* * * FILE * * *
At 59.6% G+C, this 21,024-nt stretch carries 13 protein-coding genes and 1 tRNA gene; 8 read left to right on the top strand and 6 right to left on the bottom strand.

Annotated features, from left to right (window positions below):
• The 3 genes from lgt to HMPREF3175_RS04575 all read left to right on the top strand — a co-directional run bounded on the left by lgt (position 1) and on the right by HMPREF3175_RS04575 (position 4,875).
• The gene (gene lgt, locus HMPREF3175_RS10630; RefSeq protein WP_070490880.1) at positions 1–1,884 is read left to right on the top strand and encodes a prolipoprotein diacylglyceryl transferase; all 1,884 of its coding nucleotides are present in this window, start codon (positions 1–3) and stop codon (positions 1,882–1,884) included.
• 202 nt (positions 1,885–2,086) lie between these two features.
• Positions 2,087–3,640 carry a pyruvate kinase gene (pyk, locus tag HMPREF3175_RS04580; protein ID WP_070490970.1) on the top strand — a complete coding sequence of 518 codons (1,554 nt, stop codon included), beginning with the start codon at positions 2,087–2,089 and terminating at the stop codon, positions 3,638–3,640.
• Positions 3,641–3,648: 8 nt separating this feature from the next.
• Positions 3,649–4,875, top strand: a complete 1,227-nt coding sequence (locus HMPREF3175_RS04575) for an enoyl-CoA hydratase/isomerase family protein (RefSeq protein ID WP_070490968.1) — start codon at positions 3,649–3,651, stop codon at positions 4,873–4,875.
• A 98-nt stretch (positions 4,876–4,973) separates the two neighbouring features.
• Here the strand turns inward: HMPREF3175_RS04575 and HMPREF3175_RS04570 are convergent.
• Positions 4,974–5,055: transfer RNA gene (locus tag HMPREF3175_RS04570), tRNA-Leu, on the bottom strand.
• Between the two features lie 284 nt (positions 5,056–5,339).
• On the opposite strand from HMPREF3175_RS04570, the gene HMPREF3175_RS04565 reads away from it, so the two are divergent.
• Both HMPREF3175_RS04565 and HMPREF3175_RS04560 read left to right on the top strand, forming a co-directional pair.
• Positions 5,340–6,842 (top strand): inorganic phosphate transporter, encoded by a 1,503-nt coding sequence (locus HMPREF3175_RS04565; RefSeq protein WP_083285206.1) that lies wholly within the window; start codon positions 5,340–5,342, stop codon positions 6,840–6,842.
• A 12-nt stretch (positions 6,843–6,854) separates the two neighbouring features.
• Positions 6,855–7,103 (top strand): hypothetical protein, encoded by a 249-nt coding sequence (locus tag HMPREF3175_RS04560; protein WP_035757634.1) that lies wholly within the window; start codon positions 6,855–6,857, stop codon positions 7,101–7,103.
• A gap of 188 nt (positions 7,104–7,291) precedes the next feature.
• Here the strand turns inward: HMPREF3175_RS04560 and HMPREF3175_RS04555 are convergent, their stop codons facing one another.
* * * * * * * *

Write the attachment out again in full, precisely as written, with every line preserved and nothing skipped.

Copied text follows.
At 59.6% G+C, this 21,024-nt stretch carries 13 protein-coding genes and 1 tRNA gene; 8 read left to right on the top strand and 6 right to left on the bottom strand.

Annotated features, from left to right (window positions below):
• The 3 genes from lgt to HMPREF3175_RS04575 all read left to right on the top strand — a co-directional run bounded on the left by lgt (position 1) and on the right by HMPREF3175_RS04575 (position 4,875).
• The gene (gene lgt, locus HMPREF3175_RS10630; RefSeq protein WP_070490880.1) at positions 1–1,884 is read left to right on the top strand and encodes a prolipoprotein diacylglyceryl transferase; all 1,884 of its coding nucleotides are present in this window, start codon (positions 1–3) and stop codon (positions 1,882–1,884) included.
• 202 nt (positions 1,885–2,086) lie between these two features.
• Positions 2,087–3,640 carry a pyruvate kinase gene (pyk, locus tag HMPREF3175_RS04580; protein ID WP_070490970.1) on the top strand — a complete coding sequence of 518 codons (1,554 nt, stop codon included), beginning with the start codon at positions 2,087–2,089 and terminating at the stop codon, positions 3,638–3,640.
• Positions 3,641–3,648: 8 nt separating this feature from the next.
• Positions 3,649–4,875, top strand: a complete 1,227-nt coding sequence (locus HMPREF3175_RS04575) for an enoyl-CoA hydratase/isomerase family protein (RefSeq protein ID WP_070490968.1) — start codon at positions 3,649–3,651, stop codon at positions 4,873–4,875.
• A 98-nt stretch (positions 4,876–4,973) separates the two neighbouring features.
• Here the strand turns inward: HMPREF3175_RS04575 and HMPREF3175_RS04570 are convergent.
• Positions 4,974–5,055: transfer RNA gene (locus tag HMPREF3175_RS04570), tRNA-Leu, on the bottom strand.
• Between the two features lie 284 nt (positions 5,056–5,339).
• On the opposite strand from HMPREF3175_RS04570, the gene HMPREF3175_RS04565 reads away from it, so the two are divergent.
• Both HMPREF3175_RS04565 and HMPREF3175_RS04560 read left to right on the top strand, forming a co-directional pair.
• Positions 5,340–6,842 (top strand): inorganic phosphate transporter, encoded by a 1,503-nt coding sequence (locus HMPREF3175_RS04565; RefSeq protein WP_083285206.1) that lies wholly within the window; start codon positions 5,340–5,342, stop codon positions 6,840–6,842.
• A 12-nt stretch (positions 6,843–6,854) separates the two neighbouring features.
• Positions 6,855–7,103 (top strand): hypothetical protein, encoded by a 249-nt coding sequence (locus tag HMPREF3175_RS04560; protein WP_035757634.1) that lies wholly within the window; start codon positions 6,855–6,857, stop codon positions 7,101–7,103.
• A gap of 188 nt (positions 7,104–7,291) precedes the next feature.
• Here the strand turns inward: HMPREF3175_RS04560 and HMPREF3175_RS04555 are convergent, their stop codons facing one another.